Sound and fury

Their premise is not half bad: a “still relatively new” (as they describe themselves) theater company uses a fictional 125th-anniversary “jubilee” to bring together a collection of short sketches, some drawn from previous shows, some original to this one. Unfortunately, most of the comedy sketches, created by Sid Feldman and directed by Wm Bullion, are not particularly funny. And the performances are so rough and broadly performed that the little comedy in the material gets lost in the noise. 

The IneptidemicThrough 11/19: Thu-Sat 8 PM, Sun 7 PM, Otherworld Theatre, 3914 N. Clark,, $25 ($15 students/seniors)

The noise, though, is the point. You see, the Conspirators set as their mission to perform in the loud, broad, way, way over the top “neo-commedia” style concocted 30 years ago by, among others, the folks at the late, lamented (by some) New Crime Productions. As part of the style, the actors wear garish, aggressively nonnaturalist gray-and-white makeup reminiscent of pre-WWII German cabaret theater, and all of their movements are accompanied, Kabuki-style, by a live percussionist.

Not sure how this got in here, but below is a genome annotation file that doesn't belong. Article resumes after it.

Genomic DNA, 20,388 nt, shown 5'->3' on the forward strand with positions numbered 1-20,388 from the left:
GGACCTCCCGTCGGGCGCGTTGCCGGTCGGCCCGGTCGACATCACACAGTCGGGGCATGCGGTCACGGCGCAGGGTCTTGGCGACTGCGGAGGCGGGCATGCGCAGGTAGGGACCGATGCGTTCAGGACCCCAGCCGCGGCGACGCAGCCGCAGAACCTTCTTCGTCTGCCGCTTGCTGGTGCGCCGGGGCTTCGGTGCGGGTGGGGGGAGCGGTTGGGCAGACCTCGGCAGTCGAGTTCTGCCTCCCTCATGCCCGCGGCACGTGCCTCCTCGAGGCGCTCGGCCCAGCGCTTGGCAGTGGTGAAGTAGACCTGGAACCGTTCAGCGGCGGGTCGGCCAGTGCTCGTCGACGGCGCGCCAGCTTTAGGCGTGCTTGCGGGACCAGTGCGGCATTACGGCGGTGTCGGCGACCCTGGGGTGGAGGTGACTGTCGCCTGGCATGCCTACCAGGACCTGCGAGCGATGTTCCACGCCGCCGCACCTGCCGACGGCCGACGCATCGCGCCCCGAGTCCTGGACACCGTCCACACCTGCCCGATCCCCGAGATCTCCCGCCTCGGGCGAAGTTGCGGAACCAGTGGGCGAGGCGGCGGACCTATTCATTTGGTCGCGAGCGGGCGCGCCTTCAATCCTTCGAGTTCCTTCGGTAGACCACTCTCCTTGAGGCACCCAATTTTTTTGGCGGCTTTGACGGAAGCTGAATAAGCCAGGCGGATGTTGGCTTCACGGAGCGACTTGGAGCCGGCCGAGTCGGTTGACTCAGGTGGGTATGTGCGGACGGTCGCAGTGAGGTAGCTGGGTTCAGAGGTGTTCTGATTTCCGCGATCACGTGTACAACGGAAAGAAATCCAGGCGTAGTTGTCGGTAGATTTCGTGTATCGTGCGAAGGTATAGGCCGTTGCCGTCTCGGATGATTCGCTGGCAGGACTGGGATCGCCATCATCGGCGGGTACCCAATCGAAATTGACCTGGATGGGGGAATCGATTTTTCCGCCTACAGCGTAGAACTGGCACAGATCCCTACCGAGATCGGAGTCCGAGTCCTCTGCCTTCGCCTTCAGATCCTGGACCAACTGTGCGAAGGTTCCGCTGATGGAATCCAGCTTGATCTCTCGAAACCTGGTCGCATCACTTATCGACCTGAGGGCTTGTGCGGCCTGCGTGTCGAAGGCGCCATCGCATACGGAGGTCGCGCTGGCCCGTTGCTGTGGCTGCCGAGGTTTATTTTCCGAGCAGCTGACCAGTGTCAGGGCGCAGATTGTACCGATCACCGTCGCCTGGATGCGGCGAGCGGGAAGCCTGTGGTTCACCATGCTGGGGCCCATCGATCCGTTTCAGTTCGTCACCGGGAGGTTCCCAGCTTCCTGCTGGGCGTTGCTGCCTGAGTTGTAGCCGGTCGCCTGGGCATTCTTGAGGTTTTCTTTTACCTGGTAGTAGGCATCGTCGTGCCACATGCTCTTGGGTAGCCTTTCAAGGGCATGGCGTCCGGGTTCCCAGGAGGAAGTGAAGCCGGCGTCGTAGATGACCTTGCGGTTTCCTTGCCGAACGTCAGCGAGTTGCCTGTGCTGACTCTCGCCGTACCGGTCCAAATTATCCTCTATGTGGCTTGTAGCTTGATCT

This unusual, highly artificial aesthetic only works with material written specifically for this restricted style—the New Criminals tried it with a stage adaptation of Hunter S. Thompson’s Fear and Loathing in Las Vegas and sank like a stone—and demands a lot more from actors than this particular show’s cast can deliver. A couple of sketches really shine here—in particular a vicious little satire slashing at former President Trump just soars. But most of the time, the material—and the audience—is not well served by the show’s performance style.

Wednesday, November 30, 2022 at the Museum of Contemporary Art

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